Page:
Just days after winning election, President-elect Donald Trump announced that he intends to round up and deport up to 3 million immigrants.

Such a plan, if carried out immediately, would require a massive – and costly – expansion of America's prison and detention infrastructure at a time when politicians and policymakers across the ideological spectrum are working to reduce the nation's prison population, the world's largest.

And it would likely be a major boost to the fortunes of private prison companies that profit from incarceration – even though most studies show that privately operated prisons are generally more dangerous, less effective and no less expensive than government-run facilities.

Recently, the Department of Homeland Security (DHS) decided to add 10,000 beds to its immigrant detention system, increasing the capacity to 45,000 immigrants per day. But, as a result of Trump's proposed deportation plan, the DHS could need many thousands more. Unsurprisingly, private prison stocks have soared since Trump's election.

An expansion of the immigrant detention system threatens to greatly exacerbate the mass incarceration crisis in America. And it would violate our nation's basic values and cement our reputation as a country intolerant of immigrants.

The findings of this study demonstrate that the immigrant detention system is already rife with civil rights violations and poor conditions that call into question the DHS's commitment to the due process rights and safety of detainees. Many of these detainees have lived here for years; others recently fled violence in their home countries to seek refuge in the United States.

This report is the result of a seven-month investigation of six detention centers in the South, a region where tens of thousands of people are locked up for months, sometimes even years, as they await hearings or deportation.

The South is a leader in immigration detention, holding one out of every six detainees in the United States. A closer look makes it clear why it holds this distinction.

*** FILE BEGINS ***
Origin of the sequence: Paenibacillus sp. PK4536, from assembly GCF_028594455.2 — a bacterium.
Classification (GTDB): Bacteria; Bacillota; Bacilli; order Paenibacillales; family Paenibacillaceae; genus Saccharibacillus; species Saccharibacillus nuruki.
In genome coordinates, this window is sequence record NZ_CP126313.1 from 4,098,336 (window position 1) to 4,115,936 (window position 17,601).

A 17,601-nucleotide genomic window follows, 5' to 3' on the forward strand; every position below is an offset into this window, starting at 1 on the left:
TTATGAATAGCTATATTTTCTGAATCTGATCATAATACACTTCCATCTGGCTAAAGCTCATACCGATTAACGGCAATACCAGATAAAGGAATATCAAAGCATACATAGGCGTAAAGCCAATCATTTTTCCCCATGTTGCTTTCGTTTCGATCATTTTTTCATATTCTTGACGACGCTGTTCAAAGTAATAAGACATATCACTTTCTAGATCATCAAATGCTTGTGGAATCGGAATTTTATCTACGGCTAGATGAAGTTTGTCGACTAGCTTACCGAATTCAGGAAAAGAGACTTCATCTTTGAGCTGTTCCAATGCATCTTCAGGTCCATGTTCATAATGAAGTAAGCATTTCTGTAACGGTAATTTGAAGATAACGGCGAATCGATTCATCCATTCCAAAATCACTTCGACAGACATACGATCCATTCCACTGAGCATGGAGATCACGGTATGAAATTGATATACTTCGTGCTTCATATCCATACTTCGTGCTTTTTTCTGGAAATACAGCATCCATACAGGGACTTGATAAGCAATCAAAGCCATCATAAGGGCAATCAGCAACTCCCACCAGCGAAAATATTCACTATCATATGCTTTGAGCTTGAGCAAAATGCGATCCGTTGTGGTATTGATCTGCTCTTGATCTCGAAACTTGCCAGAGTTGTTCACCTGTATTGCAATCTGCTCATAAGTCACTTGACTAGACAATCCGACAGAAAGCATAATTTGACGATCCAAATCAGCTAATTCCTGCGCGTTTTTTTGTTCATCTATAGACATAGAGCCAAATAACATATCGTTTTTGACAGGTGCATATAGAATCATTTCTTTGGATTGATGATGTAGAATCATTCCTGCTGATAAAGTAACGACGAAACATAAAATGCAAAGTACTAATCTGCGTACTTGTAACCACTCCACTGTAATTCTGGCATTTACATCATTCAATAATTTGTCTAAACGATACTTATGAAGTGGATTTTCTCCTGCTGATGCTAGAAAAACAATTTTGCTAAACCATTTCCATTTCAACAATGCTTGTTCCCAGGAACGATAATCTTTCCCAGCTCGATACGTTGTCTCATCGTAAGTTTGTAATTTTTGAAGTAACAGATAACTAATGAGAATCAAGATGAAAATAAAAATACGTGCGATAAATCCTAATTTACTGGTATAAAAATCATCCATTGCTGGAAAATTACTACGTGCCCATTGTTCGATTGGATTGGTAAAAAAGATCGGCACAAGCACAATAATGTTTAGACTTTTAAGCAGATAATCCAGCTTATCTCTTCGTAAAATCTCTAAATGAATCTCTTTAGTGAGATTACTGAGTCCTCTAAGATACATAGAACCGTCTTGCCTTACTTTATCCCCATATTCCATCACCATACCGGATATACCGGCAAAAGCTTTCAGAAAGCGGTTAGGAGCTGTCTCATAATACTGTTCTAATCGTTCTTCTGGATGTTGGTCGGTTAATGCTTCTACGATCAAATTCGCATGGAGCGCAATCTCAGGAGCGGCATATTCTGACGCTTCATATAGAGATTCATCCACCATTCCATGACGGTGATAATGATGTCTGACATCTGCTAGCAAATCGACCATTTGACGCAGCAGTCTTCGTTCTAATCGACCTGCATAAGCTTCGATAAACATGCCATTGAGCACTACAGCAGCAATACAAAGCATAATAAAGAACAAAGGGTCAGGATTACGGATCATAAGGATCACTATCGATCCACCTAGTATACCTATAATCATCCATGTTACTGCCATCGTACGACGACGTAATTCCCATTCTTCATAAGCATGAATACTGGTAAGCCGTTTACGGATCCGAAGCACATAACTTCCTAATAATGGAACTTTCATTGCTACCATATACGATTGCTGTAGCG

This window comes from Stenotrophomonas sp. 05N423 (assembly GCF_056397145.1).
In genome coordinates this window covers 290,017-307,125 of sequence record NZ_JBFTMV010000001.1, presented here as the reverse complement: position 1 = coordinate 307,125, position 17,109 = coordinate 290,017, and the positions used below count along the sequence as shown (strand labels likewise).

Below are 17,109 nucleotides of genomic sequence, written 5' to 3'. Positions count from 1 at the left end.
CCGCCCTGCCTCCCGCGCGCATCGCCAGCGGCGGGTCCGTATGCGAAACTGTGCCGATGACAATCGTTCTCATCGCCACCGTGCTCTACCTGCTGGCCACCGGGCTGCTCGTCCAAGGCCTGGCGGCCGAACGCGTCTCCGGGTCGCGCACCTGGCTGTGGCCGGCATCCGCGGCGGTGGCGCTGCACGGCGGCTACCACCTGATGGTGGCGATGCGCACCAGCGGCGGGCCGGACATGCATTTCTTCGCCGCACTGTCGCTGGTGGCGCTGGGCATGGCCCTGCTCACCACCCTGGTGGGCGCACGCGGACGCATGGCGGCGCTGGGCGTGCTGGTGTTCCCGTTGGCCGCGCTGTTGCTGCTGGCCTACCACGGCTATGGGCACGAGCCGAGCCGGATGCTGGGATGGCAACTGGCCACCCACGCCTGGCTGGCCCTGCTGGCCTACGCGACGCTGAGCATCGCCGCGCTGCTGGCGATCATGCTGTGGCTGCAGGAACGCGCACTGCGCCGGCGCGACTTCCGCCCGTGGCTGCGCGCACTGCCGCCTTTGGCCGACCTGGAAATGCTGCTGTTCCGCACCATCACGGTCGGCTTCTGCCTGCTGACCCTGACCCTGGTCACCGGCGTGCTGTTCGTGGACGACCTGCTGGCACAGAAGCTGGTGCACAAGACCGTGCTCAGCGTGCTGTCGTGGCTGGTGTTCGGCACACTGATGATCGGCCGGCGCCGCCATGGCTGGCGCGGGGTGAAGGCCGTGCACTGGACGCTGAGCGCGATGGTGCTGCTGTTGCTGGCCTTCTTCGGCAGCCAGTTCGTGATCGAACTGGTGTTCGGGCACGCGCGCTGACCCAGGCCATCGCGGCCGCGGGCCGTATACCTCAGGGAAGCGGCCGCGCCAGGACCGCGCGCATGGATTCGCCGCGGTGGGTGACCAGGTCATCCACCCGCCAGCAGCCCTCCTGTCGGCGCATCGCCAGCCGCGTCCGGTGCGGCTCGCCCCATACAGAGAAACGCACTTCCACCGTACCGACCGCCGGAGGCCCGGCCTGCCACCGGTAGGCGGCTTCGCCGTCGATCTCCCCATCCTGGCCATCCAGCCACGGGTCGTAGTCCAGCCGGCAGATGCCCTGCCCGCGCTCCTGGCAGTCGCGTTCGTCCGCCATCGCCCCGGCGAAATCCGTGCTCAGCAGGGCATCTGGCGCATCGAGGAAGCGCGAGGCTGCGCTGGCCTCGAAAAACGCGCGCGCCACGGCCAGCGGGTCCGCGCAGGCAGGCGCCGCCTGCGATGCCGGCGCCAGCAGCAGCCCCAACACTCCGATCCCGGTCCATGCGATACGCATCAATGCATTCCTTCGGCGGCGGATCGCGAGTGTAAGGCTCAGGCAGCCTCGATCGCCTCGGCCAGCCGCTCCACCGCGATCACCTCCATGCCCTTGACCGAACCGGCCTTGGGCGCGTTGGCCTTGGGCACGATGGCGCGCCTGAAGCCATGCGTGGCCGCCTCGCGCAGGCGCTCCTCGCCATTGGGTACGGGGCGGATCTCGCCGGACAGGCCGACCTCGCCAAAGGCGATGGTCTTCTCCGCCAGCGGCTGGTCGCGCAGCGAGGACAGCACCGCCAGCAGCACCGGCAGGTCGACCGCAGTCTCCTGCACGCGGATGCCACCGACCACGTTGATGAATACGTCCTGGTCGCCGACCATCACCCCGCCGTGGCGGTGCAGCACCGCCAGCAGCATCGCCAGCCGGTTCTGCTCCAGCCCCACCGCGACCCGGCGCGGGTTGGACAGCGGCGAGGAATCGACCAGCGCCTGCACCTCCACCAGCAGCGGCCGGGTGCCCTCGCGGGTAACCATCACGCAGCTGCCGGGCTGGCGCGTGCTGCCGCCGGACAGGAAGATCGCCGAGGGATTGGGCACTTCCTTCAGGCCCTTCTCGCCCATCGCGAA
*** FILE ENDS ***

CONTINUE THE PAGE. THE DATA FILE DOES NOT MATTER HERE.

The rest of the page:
Detained immigrants in the South are frequently denied the opportunity of a bond hearing that would free them until their cases are adjudicated.

The region's immigration courts, which are often inaccessible to the public, are hostile to immigrants not fortunate enough to have an attorney. And so they wait behind bars in remote Southern facilities virtually indistinguishable from prisons. Many of the facilities are former jails or prisons that were shut down after civil rights investigations and lawsuits revealed poor conditions and abuse.

Now, it's the detainees who face abusive and dangerous conditions at these facilities, which fail to meet basic legal and regulatory standards. And it's the detainees who often find there is little hope for release as their due process rights are denied.

The investigation by the Southern Poverty Law Center, the National Immigration Project of the National Lawyers Guild and the Adelante Alabama Worker Center focuses on detention centers in Alabama, Florida, Georgia and Louisiana. Three are operated by private companies and three by county sheriffs. All are paid by the DHS on a per diem basis.

The report is based on tours of each facility and more than 300 in-person interviews with detainees. They represent more than 5 percent of the average daily population of the detention centers studied. From facility to facility, their stories are remarkably similar accounts of abuse, neglect and rights denied – symptoms of an immigrant detention system where the failures of the nation's immigration system intersect with the failures of its prison system.

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